To make this manageable from device to device a new setting has been introduced enabling the setting of the main loop target to a specific value in milliseconds.

For default operation, this will be set to 50 milliseconds as there are generally no drivers or sensors that need to be polled at a rate higher than this.

To allow for power usage flexibility this value may also be increased to a value of up to 250 milliseconds which is very useful to reduce power and processing demand on non-time critical devices such as switches (which is what most of Sonoff-Tasmota is used for.)

The purpose of this setting is to allow you as a user to set the speed at which driver and sensors will be serviced and as a result also the amount of time given to the SDK / Arduino ESP8266 core to handle its background tasks (which are not under direct control of the Sonoff-Tasmota firmware.)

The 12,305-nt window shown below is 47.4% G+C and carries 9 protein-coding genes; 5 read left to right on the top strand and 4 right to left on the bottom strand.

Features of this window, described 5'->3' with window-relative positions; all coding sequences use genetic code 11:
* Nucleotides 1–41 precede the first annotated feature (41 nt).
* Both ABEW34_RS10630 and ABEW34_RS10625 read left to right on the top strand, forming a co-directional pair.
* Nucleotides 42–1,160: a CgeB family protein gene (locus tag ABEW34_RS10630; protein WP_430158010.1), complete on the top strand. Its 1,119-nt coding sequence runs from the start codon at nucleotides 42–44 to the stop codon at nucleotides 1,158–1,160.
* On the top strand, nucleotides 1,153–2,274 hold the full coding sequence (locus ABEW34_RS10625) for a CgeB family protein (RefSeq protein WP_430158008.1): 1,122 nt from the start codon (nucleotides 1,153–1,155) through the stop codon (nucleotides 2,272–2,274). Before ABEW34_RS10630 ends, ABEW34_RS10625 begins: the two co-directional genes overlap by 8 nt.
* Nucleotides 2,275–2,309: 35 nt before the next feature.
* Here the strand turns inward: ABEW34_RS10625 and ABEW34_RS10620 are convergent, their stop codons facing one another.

Example Use Case

Let's assume the default value of 50 for sleep and that a simple device such as a Sonoff Basic R1 or R2 is being used.

In this case, the main firmware loop will iterate through all the drivers and sensors once per 50 milliseconds.

Current tests suggest that a simple device such as a Sonoff Basic requires only about 9.5 milliseconds to complete one iteration of servicing all the drivers and sensors enabled in the standard sonoff.bin firmware.

The time management functionality offered by dynamic sleep will compute this time requirement automatically and allow the SDK / Arduino ESP8266 Core to service background tasks such as maintaining WiFi connectivity for the remainder of the time not spent in the main firmware loop - i.e. in the case of sleep 50 this would mean 50 milliseconds - ~9.5 milliseconds = ~40.5 milliseconds spent outside of the main firmware loop servicing SDK / ESP8266 Core functions which automatically consume fewer clock cycles when there is nothing intense for the SDK / ESP8266 Core to maintain or perform.